A year ago, President Barack Obama became the first sitting U.S. president to travel above the Arctic Circle. The president's historic three-day visit to Alaska, where he met with Native villagers and saw effects of climate warming first-hand, was a milestone that cemented his deep commitment to the Arctic and the circumpolar north, the State Department's top Arctic official said last week.
"When he came back after three days up here, he felt it personally because he had a chance to talk to people," Adm. Robert Papp, the State Department's U.S. Arctic representative, said in a speech to the World Affairs Council of Alaska. "It may not be the No. 1 priority right now, but it's up in the top 10, I assure you. It's going to be a legacy issue for him, as well, as he goes forward."
But will the next president be as interested in the Arctic as Obama is?
Papp said he gets that question a lot – mostly from worried non-Americans.
"People look to the United States for leadership. Most countries have this expectation of United States leadership. So anytime they hear any rhetoric about less commitment or less leadership from the United States, they get concerned," he said in an interview after the speech.
Papp said he has not heard anything about the Arctic from Republican nominee Donald Trump, who has largely "focused inward" and spoken about reducing U.S. international commitments.
Democrat Hillary Clinton, in contrast, has engaged in Arctic issues, Papp said. She was the first U.S. secretary of state to attend an Arctic Council ministerial when she traveled in 2011 to a high-level meeting of the eight-nation group held in Nuuk, Greenland, he noted. "There's at least some evidence of interest," he said.
Papp said he hopes the Obama emphasis on Arctic and Alaska issues – like the push for more Arctic science and faster construction of icebreakers that the president announced after his Alaska visit — will continue into the next administration. He said he hopes to continue in his State Department role at least through the end of the ongoing two-year U.S. chairmanship of the Arctic Council. And he said he is deeply concerned about climate change in the Arctic, an issue where Clinton and Trump have sharp differences.
But Papp refrained from endorsing a presidential candidate. As a former commandant of the U.S. Coast Guard, he is obligated to be apolitical, he said in the interview.
He criticized retired military leaders who have lined up behind one candidate or another.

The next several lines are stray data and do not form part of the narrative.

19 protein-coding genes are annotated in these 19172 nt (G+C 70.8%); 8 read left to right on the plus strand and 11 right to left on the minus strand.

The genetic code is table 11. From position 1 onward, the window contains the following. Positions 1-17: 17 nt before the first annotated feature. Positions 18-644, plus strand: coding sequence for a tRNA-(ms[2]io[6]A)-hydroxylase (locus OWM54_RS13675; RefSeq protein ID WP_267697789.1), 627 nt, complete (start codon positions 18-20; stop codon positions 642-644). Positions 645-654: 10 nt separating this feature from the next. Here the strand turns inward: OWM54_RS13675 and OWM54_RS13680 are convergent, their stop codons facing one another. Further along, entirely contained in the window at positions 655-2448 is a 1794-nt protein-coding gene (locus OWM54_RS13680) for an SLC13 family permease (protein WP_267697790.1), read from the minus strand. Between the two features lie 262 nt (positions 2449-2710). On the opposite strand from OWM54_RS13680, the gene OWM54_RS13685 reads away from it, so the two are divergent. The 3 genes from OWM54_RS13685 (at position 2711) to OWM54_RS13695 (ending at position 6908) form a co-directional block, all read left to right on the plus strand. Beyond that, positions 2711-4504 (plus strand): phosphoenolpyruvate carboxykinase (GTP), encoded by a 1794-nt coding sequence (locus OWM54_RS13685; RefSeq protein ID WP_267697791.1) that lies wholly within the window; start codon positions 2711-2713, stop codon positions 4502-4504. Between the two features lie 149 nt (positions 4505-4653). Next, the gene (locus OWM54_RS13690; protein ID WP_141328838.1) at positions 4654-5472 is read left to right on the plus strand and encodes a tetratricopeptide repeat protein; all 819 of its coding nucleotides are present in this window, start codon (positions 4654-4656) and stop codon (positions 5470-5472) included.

"I am disappointed with the general and admirals who have come out and make political statements because they use the uniform," he said in the interview. "I work for the president, whoever that is."
Papp was in Alaska last week to observe an emergency-response drill in northwest Alaska and to meet with local groups there and in Anchorage, including the World Affairs Council.
The emergency drill, called "Arctic Chinook," mobilized ships, aircraft and other resources around the Kotzebue region. The Arctic Council-endorsed exercise, which drew participants ranging from the international level to local tribal governments, was a rehearsal for what would be a response to a distressed cruise ship sailing in those Arctic waters.
In some ways, the mock scenario paralleled real life: A luxury cruise ship carrying about 1,000 passengers and 700 crew members is currently plying Alaska waters on the way to the legendary, now ice-sparse Northwest Passage.
The simultaneous timing of Arctic Chinook and the monthlong Crystal Serenity cruise was "just a fortunate coincidence," Papp said in his council speech. But the choice of a cruise ship disaster was as an exercise scenario made sense, he said.
Even though Royal Dutch Shell and other oil companies have dropped most of their offshore Arctic leases and pulled out of the territory, Arctic and Bering Strait traffic by cruise ships and other vessels unrelated to the oil industry is likely to grow, he said.
"These cruise ships, this is not going to be a one-time event," he said in his speech.
Within the U.S. government and internationally, in the Arctic Council and other bodies, Arctic shipping safety is a big concern and cause for action, Papp said. He cited the ongoing Coast Guard project to designate shipping lanes in the narrow Bering Strait as one example of such action.
The Obama administration and Arctic Council are continuing their focus on climate change and science, Papp said.
In September, science officials from around the circumpolar north will gather for the first-ever White House Arctic Science Ministerial.
The Arctic Council, which is working on a binding agreement to promote international science cooperation and several other projects, has a series of upcoming events, including two in Alaska. The council's senior Arctic officials will meet in October in Portland, Maine and in March in Juneau, and the full Arctic Council will meet in a ministerial session in Fairbanks in May.
This article originally appeared on Alaska Dispatch News, and you can find the original here.
Editorial Comment: What happens if Donald Trump makes decisions about the Arctic?
Norsk versjon av kommentaren: Hva skjer hvis Donald Trump skal bestemme i Arktis?